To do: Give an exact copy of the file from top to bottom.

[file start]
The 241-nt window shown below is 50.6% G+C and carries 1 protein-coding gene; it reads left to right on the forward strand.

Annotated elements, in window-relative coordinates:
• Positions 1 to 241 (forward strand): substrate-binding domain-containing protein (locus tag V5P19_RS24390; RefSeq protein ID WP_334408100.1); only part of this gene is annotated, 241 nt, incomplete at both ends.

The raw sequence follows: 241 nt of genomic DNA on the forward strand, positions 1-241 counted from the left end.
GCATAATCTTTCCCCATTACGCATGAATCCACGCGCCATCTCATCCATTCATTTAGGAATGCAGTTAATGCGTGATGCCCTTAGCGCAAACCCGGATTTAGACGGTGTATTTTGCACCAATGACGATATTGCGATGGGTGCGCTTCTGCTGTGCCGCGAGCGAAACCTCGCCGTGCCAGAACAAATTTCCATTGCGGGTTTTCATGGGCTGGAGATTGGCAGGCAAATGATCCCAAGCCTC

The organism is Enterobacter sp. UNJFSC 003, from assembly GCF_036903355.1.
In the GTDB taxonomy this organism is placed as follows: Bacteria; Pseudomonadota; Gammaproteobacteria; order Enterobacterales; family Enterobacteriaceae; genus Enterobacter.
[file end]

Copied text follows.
The 241-nt window shown below is 50.6% G+C and carries 1 protein-coding gene; it reads left to right on the forward strand.

Annotated elements, in window-relative coordinates:
• Positions 1 to 241 (forward strand): substrate-binding domain-containing protein (locus tag V5P19_RS24390; RefSeq protein ID WP_334408100.1); only part of this gene is annotated, 241 nt, incomplete at both ends.

The raw sequence follows: 241 nt of genomic DNA on the forward strand, positions 1-241 counted from the left end.
GCATAATCTTTCCCCATTACGCATGAATCCACGCGCCATCTCATCCATTCATTTAGGAATGCAGTTAATGCGTGATGCCCTTAGCGCAAACCCGGATTTAGACGGTGTATTTTGCACCAATGACGATATTGCGATGGGTGCGCTTCTGCTGTGCCGCGAGCGAAACCTCGCCGTGCCAGAACAAATTTCCATTGCGGGTTTTCATGGGCTGGAGATTGGCAGGCAAATGATCCCAAGCCTC

The organism is Enterobacter sp. UNJFSC 003, from assembly GCF_036903355.1.
In the GTDB taxonomy this organism is placed as follows: Bacteria; Pseudomonadota; Gammaproteobacteria; order Enterobacterales; family Enterobacteriaceae; genus Enterobacter.